Once I got home from my bike ride to D.C. I crashed, not literally, but mentally and physically. My friends and family all wanted to know how it went and kept asking me to tell them all about it, but the thing is I wasn’t sure I had anything to share.
By all means being on a bike felt normal. Every day while the terrain and route were new to me the motions and the sound of cars whizzing past were all familiar. Being on a bike felt normal. Every day, while the terrain and route were new to me, the pedaling motion and the sound of cars whizzing past me were all familiar. The days felt a bit mundane.
I was biking through the mid-West, some of the prettiest country, in my humble but biased opinion. But honestly, I felt I didn’t have time to take in the sights, I spent my days listening. I was listening to the frequencies of the cars, gauging with my ears how close they were to me, which lane were they in, and dreading the sound of a rumble strip. I spent my days and evenings being fully aware of my surroundings, but not in a place safe enough to stop and smell the roses.
Biking to D.C. felt like a full-time job. I woke up in the morning ate a hotel breakfast, packed up and biked until I couldn’t bike anymore.
The first week I was finding my rhythm. I had a route planned but after the first day of all the twists and turns that left me always reaching for a map I finally decided to relent and take the straight shot via U.S. 30 as far as it would take me. My brother-in-law Shaun flew to Chicago and biked with me for the first two days before he needed to rent a car to get home for work on Monday. We said our goodbyes on the Indiana/Ohio border and for the next two miles I felt utterly alone. I wiped my tears back, focused on the road and resumed listening to the cars passing by.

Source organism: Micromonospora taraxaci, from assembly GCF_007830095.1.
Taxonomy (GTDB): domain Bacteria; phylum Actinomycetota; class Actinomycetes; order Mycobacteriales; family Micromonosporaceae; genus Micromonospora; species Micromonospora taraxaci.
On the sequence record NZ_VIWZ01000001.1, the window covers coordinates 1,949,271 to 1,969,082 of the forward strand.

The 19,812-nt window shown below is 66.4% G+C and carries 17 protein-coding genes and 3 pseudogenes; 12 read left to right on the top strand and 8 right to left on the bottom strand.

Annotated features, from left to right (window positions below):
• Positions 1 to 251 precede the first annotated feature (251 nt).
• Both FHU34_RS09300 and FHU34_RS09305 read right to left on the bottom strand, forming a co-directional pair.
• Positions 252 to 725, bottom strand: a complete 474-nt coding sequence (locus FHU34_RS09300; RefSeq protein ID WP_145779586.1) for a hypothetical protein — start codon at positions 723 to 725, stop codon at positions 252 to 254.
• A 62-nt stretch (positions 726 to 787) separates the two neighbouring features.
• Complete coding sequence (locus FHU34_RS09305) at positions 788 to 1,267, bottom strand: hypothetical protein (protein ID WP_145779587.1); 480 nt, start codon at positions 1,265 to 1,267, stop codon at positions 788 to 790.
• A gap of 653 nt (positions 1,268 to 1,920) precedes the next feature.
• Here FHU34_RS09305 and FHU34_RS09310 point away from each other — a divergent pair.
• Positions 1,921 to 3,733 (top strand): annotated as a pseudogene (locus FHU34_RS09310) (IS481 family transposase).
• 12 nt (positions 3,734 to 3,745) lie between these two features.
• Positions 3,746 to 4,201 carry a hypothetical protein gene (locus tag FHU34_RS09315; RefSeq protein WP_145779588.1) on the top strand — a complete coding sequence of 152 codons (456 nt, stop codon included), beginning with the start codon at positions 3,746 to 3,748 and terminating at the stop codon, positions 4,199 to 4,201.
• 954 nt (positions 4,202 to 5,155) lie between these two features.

Fast forward a few days into Ohio and I got pulled over just outside of Dalton, Ohio. Apparently the highway becomes restricted at a certain point. Luckily, I still had my map and knew there was an alternate route to take but it added 15 miles and my first flat tire to my day. Of course it had to be the rear tire and I had only ever changed a front tire, so I had to learn on the fly about properly taking a back tire off without messing up the gears/chain. I called Danny to express my frustration about the day and in the process changing the tire I fixed it! His ears may still be ringing from my loud exclamations of joy when I finally got the tire back onto the rim with no problems, and in a personal record timing I might add. By the time I rolled into the next town dusk was settling along the horizon and I was behind schedule. I made a quick call to my Aunt Juni to ask for a quick mileage/elevation/hourly weather evaluation. I knew I was on an adrenaline high and I wanted to keep up the momentum if it was attainable. We decided that it might be best to just go for it even though it meant I would be riding in the dark.
I think I underestimated the hills and challenges that I would encounter that night.
After that strenuous day I knew I needed a rest day. I slept the day away while I wrapped up my ankles that were desperately fighting off tendonitis. The next morning I prepared for rain and less than two miles out I got another flat tire. I noticed that with the first flat I got that I had punctured my tire and didn’t think to pack a spare (I had never punctured a bike tire before so the possibility didn’t quite enter my mind). I MacGyvered the tire with duct tape and a dollar bill to force it into being functional but I called Tiffany, my friend in Pittsburgh, to ask that she pick me up that night in Lisbon, Ohio so I could get a new tire. As I continued throughout the day my tire kept losing air pressure and I had to keep refilling it to prevent a pinch flat (meaning that the air pressure gets too low the tube gets pinched between the rim and the ground), but 30 miles away from Lisbon, I got another flat tire, my third of the trip, all within three days. I settled into the side of the road and proceeded to change the flat yet again, but this time in the presence of a German Shepard carefully guarding his territory and barking at me the entire time, thankfully he had quite a nice set up that included a fence.